Touching on some of the smaller samples here, we are left with our primary big-play wideouts that have lived on scoring from outside of the red zone in Tyreek Hill (65.6%), Amari Cooper (60.6%), T.Y. Hilton (53.3%), Brandin Cooks (52.9%), Tyler Lockett (51.9%), Stefon Diggs (50%), and Will Fuller (50%).
In our quarterback post, we labeled Patrick Mahomes as the gold standard at his position for distance-based scoring and the long touchdown pass. His teammate Tyreek Hill is that for the wide receiver position. Hill’s average length of receiving touchdown for his career has been 35.6 yards, the longest of any player above with double-digit touchdown receptions.
Since entering the league in 2016, no player has more touchdowns outside of the red zone than Hill’s 28. Antonio Brown (22) is second and then the next closest players are Amari Cooper and Kenny Stills at 16 each. With another four touchdowns of 35-plus yards in 2019, Hill now has 24 of those touchdowns since entering the league in 2016, double that of the next closest player over that span.
Of Amari Cooper’s 33 career receiving touchdowns, 20 of them have come from outside of the red zone and just six have come from inside of the 10-yard line. The average length of his touchdown receptions for his career is 33.5 yards. With Dallas, that is 31.0 yards, with just two of his 15 touchdown receptions coming from inside the 10-yard line.
We talked about how Cooper was a major red zone regression candidate based on production from a year ago a week ago. In that same article, we covered how both T.Y. Hilton and Tyler Lockett finally got significant red zone usage in 2019 compared to their career usage prior. Both are still red zone regression candidates based on how they produced on that opportunity, but any added use in that area gives their respective ceilings a lot more appeal based on how well they have scored from long range over their careers.
In the case of Stefon Diggs, we covered how there is a wide gap between how Josh Allen has performed in the vertical game compared to Kirk Cousins over the past two seasons. Diggs can help Allen’s improvement in that area, but his splash-play production in reaching the end zone may not offer a lot of improvement for Allen’s red zone struggles as a passer to start his career.
One interesting development this offseason is how the Houston passing game is going to operate with so much potential overlap in the archetype of the wide receiving corps they have assembled. Both Brandin Cooks and Will Fuller are in this department of wideouts that have scored heavily from outside of the red zone and both project to be the top-two projectable targets while on the field. Kenny Stills has also caught 69.4% of his career touchdown passes from outside of the red zone. DeShaun Watson was 18th in the league in red zone pass attempts in 2019 (59) after ranking ninth in 2018 (72). Watson was still able to outproduce his red zone volume a year ago at the second-highest level behind only Lamar Jackson.
There are surely going to be spike weeks for the Houston offense and plenty of big plays, but the trade of DeAndre Hopkins may aid Watson’s regression to the mean in that department since the primary targets in the Houston offense have so much vertical overlap.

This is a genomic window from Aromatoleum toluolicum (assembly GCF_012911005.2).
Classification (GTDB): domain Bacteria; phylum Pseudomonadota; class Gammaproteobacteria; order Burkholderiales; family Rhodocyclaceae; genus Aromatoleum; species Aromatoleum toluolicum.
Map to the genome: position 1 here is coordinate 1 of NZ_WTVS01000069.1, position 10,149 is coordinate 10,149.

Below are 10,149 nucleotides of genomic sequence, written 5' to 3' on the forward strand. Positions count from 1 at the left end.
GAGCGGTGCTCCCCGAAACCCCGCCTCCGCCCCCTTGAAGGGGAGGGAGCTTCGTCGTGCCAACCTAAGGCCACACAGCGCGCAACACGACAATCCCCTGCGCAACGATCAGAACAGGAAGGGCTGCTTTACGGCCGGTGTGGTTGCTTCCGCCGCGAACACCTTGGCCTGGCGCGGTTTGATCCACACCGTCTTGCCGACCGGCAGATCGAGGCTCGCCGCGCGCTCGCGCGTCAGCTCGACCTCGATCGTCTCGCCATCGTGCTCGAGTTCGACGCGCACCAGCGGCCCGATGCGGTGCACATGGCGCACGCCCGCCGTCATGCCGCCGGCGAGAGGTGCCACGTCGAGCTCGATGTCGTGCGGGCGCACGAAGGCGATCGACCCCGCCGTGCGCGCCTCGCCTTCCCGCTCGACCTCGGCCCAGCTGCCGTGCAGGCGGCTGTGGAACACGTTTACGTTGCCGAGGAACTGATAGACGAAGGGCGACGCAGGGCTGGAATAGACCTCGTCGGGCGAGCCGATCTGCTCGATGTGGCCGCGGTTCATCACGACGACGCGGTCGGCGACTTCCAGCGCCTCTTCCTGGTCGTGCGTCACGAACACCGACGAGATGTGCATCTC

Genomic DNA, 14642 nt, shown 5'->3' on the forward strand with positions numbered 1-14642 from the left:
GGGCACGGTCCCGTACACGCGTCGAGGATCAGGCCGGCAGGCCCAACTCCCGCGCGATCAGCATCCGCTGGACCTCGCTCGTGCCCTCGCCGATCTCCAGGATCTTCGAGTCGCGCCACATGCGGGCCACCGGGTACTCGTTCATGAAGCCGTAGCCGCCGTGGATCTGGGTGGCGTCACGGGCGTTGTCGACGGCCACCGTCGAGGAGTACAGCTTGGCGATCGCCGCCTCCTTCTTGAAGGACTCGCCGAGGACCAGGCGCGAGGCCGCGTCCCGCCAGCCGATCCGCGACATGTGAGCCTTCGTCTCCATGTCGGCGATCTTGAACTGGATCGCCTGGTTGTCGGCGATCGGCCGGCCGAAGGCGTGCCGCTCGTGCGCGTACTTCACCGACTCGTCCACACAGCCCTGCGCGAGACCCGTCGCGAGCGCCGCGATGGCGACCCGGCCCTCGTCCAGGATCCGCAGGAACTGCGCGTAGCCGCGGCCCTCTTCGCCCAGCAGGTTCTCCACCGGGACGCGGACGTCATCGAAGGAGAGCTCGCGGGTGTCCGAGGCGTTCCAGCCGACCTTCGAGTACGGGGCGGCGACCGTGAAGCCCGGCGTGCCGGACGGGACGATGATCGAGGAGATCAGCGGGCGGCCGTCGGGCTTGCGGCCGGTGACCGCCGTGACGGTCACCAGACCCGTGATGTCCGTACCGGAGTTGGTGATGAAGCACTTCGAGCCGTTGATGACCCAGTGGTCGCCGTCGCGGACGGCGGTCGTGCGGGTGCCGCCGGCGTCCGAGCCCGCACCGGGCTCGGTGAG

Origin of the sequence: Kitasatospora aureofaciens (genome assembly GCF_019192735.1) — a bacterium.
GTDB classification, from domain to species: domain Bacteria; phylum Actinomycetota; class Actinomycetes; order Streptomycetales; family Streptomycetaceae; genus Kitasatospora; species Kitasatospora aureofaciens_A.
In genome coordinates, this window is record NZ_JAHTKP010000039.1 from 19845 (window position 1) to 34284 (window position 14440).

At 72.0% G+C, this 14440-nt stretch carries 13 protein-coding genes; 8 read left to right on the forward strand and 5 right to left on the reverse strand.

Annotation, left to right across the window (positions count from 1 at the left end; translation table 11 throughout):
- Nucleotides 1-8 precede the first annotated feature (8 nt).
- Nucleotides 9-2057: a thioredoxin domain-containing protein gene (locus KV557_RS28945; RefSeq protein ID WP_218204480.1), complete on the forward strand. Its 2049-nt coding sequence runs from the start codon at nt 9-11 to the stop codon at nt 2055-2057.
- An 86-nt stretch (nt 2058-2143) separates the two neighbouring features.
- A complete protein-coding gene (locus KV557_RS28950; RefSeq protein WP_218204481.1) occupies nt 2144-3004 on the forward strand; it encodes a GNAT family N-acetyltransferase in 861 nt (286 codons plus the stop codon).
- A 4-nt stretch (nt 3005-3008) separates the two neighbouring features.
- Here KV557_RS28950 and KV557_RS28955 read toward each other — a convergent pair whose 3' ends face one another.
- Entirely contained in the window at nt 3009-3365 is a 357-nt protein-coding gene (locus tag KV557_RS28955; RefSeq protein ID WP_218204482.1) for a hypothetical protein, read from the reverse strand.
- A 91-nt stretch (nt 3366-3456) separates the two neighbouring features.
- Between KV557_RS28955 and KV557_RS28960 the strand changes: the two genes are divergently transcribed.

Get Us Close To the Paint
When it comes to needing short passing touchdowns, just two wideouts, Michael Thomas and Jarvis Landry, above have scored fewer than 20% of their receiving touchdowns from outside of the red zone.
Thomas has been the wide receiver Gibraltar for fantasy production at his position since entering the league, but he has yet to have a double-digit touchdown season through the air, in large part because he is not generating longer touchdowns frequently. Thomas’s average touchdown reception has been 10.9 yards, 4.3 yards fewer than the next closest wideout above. Thomas has caught just five touchdown passes over his career from outside of the red zone with just two from over 23 yards out. Of his 32 receiving scores, 20 have come from inside of the 10-yard line and 15 from five yards an in, both of which lead the league over that span of him entering the league.
Landry has not been as fortunate to play on teams that reach the red zone and get inside of the 10-yard line as much as Thomas has which is why he has cleared six receiving scores in just one of his six NFL seasons. 20 of Landry’s 32 receiving scores have come from inside of the 10-yard line with 12 from five yards or closer. Cleveland has actually deployed Landry as an all-around receiver compared to his low aDOT days in Miami, but still six of his 10 scores through the air with the Browns have also been from inside of the 10 with seven coming from inside of the red zone.
Both Thomas and Landry have scored 62.5% of their receiving touchdowns inside of the 10-yard line while the other wideouts above over 50% in that are Mike Williams (53.9%), Julian Edelman (52.8%), and Robert Woods (52%).
The player closest to Thomas in average length of receiving touchdown is Davante Adams (15.2 yards), who has been similar to Thomas in that he is fourth in rate of touchdowns to come from inside of the red zone (72.7%), but whereas 62.5% of Thomas’s touchdowns have come from inside of the 10-yard line, just 38.4% of Adams’s have come from that area.
That has given him a little but higher of a touchdown ceiling since his scores are not quite as predicated on getting right on the doorstep of the end zone, but is still heavily involved in that area. Adams only has three receiving touchdowns of 30 yards or longer in the regular season with the last one coming in 2017.